Ukraine decided to up the ante by exploring alternative sources for its energy needs.  In January 2012, Minister of Energy and Coal Industry Yuriy Boiko told journalists he had entered into negotiations with Turkey for gas shipments via a new route.   There were also reports of plans to purchase LNG from Azerbaijan.  Prime Minister Azarov discussed plans to buy the gas from Germany.  No one addressed how any of these purchases would take place, since there was no direct pipeline connection with any of these countries, and Ukraine lacked a gasification plant if it tried to buy LNG.

In the midst of the controversy, Russia reduced the flow of natural gas to Western Europe because of a spike in domestic demand caused by an abnormally cold winter.  The Kremlin blamed the shortage on the Ukraine, arguing that the transit country was stealing the gas destined for Europe.  Ukraine denied the charges.  (See my blog entries "Kyiv Pulling Away from Moscow" and "Russia-Ukraine Price Dispute" for additional details.)

As Moscow threatened to cease using Ukraine for any gas transport, the European Union weighed in on the side of Ukraine.  EC spokeswoman Marlene Holzner demanded Ukrainian officials develop a plan to maintain their crucial role."The unique geographical location of Ukraine and its gas storage capacities mean that Ukraine can offer increased flexibility of gas supply.  The European Commission is convinced that Ukraine needs to elaborate a long-term strategy to ensure its position as the leading gas transporting country."  To help, the European Bank for Reconstruction and Development agreed to a $308 million dollar loan for emergency repairs, but only if the state energy firm Naftogaz agreed to a restructuring.

The Ukrainian parliament agreed to the breakup to the company in March 2012, lifting a previous ban on any reorganization of the company.  The law required, however, that the successor gas companies to be fully state owned--which would prevent Kyiv from selling shares to Gazprom, according to Reuters.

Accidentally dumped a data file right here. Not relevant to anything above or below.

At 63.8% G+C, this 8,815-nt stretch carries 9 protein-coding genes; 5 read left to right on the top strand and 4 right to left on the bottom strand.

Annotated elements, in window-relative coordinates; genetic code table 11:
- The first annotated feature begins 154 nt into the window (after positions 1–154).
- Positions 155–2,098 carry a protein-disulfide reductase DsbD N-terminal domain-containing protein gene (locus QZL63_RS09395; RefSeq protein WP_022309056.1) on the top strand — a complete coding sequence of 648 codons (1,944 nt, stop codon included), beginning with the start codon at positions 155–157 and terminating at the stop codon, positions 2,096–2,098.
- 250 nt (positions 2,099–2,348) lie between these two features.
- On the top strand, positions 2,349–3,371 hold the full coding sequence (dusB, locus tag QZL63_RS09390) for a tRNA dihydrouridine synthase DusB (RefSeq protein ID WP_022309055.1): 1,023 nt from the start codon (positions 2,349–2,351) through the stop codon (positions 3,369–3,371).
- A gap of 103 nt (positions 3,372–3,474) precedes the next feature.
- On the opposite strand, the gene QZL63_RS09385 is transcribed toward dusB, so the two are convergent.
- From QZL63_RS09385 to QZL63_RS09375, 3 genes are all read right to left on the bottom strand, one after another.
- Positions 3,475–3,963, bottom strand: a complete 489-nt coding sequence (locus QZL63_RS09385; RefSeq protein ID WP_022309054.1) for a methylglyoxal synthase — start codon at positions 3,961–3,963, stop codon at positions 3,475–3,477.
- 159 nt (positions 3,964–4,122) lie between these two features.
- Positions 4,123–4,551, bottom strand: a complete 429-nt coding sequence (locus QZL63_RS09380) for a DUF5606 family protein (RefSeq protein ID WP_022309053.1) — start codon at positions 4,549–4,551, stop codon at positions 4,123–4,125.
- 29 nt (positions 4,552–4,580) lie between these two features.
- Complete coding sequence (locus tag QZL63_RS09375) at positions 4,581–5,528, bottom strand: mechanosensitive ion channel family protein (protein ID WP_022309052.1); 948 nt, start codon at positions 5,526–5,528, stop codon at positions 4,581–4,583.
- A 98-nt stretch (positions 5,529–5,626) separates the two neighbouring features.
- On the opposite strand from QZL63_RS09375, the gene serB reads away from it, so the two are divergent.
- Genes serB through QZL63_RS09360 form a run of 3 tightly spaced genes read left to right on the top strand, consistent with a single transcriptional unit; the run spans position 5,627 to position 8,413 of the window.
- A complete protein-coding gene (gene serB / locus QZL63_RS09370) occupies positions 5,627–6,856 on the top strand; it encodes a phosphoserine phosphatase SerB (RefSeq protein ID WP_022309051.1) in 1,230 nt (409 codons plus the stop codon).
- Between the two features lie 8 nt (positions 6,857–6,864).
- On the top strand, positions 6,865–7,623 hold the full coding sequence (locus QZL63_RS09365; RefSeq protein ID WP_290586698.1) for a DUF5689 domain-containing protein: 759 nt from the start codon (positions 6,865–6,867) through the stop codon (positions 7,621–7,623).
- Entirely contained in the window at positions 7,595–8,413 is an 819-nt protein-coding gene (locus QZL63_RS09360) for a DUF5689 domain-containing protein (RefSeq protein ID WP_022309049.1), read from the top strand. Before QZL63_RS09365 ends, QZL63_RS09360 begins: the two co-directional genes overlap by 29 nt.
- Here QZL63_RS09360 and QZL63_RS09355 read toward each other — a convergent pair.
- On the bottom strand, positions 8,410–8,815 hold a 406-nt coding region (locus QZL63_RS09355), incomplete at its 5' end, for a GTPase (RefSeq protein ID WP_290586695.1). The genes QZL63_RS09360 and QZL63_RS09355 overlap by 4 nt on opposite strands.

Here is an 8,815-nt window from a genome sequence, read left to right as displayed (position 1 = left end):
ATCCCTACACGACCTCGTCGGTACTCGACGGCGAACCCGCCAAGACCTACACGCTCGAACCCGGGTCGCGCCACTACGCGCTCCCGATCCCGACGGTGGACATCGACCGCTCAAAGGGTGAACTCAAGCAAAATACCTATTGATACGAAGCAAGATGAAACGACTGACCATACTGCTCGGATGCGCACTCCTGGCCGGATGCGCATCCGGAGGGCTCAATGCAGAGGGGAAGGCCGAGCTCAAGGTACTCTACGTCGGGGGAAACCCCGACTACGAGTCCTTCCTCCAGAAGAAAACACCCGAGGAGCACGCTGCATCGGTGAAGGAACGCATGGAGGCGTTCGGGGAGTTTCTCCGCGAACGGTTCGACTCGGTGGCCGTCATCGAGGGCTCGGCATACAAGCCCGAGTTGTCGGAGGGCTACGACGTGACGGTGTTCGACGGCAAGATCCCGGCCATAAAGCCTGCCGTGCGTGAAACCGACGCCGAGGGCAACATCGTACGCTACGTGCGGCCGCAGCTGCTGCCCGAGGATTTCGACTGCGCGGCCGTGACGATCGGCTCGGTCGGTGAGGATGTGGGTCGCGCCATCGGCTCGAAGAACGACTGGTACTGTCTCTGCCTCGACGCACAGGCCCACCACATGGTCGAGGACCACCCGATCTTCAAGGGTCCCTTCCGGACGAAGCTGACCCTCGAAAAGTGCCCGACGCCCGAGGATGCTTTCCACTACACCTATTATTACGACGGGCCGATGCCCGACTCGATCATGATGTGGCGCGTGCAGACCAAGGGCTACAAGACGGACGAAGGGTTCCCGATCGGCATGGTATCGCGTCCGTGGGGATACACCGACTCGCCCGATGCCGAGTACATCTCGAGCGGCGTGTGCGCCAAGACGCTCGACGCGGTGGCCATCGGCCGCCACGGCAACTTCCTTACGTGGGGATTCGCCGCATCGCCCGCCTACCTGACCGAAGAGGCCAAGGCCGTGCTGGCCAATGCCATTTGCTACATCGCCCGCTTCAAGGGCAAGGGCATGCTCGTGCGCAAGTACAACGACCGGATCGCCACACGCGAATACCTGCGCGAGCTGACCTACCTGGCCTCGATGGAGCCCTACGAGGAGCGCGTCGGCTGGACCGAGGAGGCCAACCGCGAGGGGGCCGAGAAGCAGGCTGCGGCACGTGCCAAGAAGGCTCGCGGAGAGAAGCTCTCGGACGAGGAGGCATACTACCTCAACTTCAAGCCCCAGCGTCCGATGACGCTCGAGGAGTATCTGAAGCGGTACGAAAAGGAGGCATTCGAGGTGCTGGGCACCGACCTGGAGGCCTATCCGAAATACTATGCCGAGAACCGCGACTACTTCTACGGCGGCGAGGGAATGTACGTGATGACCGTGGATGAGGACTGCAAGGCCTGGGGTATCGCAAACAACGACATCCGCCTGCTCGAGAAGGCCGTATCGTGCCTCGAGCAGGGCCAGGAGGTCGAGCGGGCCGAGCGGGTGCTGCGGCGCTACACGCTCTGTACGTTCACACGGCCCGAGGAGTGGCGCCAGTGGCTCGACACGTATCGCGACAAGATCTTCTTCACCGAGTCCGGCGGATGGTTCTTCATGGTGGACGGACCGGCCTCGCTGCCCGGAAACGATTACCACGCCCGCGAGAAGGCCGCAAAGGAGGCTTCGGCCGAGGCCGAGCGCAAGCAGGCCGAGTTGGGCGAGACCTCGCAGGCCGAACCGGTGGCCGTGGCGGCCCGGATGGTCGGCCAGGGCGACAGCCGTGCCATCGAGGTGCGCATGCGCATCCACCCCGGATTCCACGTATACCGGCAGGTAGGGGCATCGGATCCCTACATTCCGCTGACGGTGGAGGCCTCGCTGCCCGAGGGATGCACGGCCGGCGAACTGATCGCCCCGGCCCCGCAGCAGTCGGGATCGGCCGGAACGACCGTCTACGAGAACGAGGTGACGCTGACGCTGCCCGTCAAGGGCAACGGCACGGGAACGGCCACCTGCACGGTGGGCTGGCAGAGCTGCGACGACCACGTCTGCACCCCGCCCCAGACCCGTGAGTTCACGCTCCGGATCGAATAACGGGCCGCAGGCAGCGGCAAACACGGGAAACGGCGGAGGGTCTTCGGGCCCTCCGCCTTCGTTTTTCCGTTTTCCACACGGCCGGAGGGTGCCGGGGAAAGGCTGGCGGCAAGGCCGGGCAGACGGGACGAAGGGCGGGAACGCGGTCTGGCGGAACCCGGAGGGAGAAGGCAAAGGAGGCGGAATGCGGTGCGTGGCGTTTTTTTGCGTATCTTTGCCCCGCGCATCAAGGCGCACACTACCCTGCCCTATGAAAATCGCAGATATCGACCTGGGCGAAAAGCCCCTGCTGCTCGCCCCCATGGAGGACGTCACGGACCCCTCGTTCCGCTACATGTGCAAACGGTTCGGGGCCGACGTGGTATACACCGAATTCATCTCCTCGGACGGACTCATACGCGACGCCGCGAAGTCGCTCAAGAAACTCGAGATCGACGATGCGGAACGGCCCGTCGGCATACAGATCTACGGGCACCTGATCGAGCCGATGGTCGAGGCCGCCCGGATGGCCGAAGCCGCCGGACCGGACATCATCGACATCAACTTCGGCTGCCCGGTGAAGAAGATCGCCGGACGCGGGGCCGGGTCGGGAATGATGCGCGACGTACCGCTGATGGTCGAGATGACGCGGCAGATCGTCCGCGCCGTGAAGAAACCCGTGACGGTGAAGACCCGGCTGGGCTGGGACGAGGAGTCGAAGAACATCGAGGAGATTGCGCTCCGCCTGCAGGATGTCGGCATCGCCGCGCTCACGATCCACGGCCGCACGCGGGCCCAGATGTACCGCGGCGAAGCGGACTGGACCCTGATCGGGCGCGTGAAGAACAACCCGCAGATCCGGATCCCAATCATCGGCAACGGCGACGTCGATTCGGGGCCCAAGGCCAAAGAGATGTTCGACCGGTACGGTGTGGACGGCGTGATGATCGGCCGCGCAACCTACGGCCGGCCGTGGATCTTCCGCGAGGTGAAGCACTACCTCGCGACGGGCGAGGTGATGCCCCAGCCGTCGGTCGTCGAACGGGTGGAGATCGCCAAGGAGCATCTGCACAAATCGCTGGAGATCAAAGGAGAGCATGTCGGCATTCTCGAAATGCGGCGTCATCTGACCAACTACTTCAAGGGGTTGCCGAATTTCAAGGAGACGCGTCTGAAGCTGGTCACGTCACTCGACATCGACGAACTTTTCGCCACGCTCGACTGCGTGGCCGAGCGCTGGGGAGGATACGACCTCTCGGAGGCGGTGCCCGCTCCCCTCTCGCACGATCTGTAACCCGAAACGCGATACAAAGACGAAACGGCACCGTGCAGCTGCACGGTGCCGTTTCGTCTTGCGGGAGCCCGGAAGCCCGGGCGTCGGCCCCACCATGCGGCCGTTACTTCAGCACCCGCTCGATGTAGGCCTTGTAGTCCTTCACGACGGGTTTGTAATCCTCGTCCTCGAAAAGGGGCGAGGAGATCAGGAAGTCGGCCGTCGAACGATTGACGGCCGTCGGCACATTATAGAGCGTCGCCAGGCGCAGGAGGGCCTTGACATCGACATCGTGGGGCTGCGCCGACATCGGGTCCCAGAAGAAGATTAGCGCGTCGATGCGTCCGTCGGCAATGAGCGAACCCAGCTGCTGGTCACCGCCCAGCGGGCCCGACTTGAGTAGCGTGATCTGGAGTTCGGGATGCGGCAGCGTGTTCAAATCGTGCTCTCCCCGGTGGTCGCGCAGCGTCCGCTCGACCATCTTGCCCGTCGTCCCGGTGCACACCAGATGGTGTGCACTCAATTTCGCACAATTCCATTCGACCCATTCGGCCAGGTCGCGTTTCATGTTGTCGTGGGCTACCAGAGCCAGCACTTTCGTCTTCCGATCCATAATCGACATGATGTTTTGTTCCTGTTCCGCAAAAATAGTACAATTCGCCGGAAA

Ukrainian President Viktor Yanukovych held out hope for a new gas deal with Russia, but IHS Global Insight analyst Andrew Neff said such a deal "would probably be part of an agreement that would give Gazprom a stake in or control over Ukraine's gas transmission system."  Russia cranked up the pressure, with Gazprom confirming they were redirecting gas to the newly-opened Nord Stream and through Belarus. Gazprom spokesman Kupriyanov e-mailed, "We are at the start of a big move to redistribute gas transit volumes from Ukraine to our Beltransgas unit and new undersea pipelines."  Naftogaz's deputy CEO Vadym Chuprun admitted at the end of March that gas-transit flows to Europe had been halved. 

In April, the Ukrainian National Commission of Energy Regulation announced the gas distribution and storage system would be open to any gas producer, Ukrainian or foreign.  In theory, this removed the monopoly held by Gazprom; in practice, however, without alternative sources of gas, nothing changed. 

Gazprom then agreed to make an advance payment of $2 billion to Naftogaz so the company could purchase sufficient gas to fill its storage facilties.  "If Ukraine needs more money to fill up underground storage facilities in order to live through the next winter without any issues, we will consider providing these additional funds,"  said Gazprom's Miller.  Such actions would indicate that, while the Russians continue to pressure Ukraine by reducing gas flows, they are not abandoning the transit route entirely.  It is unclear that this money was ever received, however; as President Putin in December 2012 said Russian would have filled the system with fueld if Ukraine had agreed to its offer to lease the pipeline network--implying that it had not occured.